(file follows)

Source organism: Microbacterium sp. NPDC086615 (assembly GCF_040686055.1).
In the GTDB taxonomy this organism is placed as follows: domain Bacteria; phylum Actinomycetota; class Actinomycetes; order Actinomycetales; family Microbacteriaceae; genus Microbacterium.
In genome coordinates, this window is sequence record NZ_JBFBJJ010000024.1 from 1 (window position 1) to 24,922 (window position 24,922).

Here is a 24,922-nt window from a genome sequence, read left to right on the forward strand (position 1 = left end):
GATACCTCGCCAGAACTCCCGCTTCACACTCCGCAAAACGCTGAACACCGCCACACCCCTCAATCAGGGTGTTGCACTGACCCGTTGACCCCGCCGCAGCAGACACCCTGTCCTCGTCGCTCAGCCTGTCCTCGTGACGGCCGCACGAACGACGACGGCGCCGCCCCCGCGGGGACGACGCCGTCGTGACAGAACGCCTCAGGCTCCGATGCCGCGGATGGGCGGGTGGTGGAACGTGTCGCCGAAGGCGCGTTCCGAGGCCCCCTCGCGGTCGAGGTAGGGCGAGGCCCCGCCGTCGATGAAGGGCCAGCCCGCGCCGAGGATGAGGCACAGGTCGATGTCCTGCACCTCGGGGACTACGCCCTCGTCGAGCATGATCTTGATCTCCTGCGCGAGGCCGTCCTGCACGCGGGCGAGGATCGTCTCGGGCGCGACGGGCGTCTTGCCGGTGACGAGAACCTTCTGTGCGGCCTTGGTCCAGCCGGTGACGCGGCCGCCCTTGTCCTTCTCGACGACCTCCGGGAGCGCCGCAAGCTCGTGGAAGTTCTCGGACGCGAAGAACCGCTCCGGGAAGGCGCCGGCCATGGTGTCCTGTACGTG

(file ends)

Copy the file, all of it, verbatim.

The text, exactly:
Source organism: Microbacterium sp. NPDC086615 (assembly GCF_040686055.1).
In the GTDB taxonomy this organism is placed as follows: domain Bacteria; phylum Actinomycetota; class Actinomycetes; order Actinomycetales; family Microbacteriaceae; genus Microbacterium.
In genome coordinates, this window is sequence record NZ_JBFBJJ010000024.1 from 1 (window position 1) to 24,922 (window position 24,922).

Here is a 24,922-nt window from a genome sequence, read left to right on the forward strand (position 1 = left end):
GATACCTCGCCAGAACTCCCGCTTCACACTCCGCAAAACGCTGAACACCGCCACACCCCTCAATCAGGGTGTTGCACTGACCCGTTGACCCCGCCGCAGCAGACACCCTGTCCTCGTCGCTCAGCCTGTCCTCGTGACGGCCGCACGAACGACGACGGCGCCGCCCCCGCGGGGACGACGCCGTCGTGACAGAACGCCTCAGGCTCCGATGCCGCGGATGGGCGGGTGGTGGAACGTGTCGCCGAAGGCGCGTTCCGAGGCCCCCTCGCGGTCGAGGTAGGGCGAGGCCCCGCCGTCGATGAAGGGCCAGCCCGCGCCGAGGATGAGGCACAGGTCGATGTCCTGCACCTCGGGGACTACGCCCTCGTCGAGCATGATCTTGATCTCCTGCGCGAGGCCGTCCTGCACGCGGGCGAGGATCGTCTCGGGCGCGACGGGCGTCTTGCCGGTGACGAGAACCTTCTGTGCGGCCTTGGTCCAGCCGGTGACGCGGCCGCCCTTGTCCTTCTCGACGACCTCCGGGAGCGCCGCAAGCTCGTGGAAGTTCTCGGACGCGAAGAACCGCTCCGGGAAGGCGCCGGCCATGGTGTCCTGTACGTG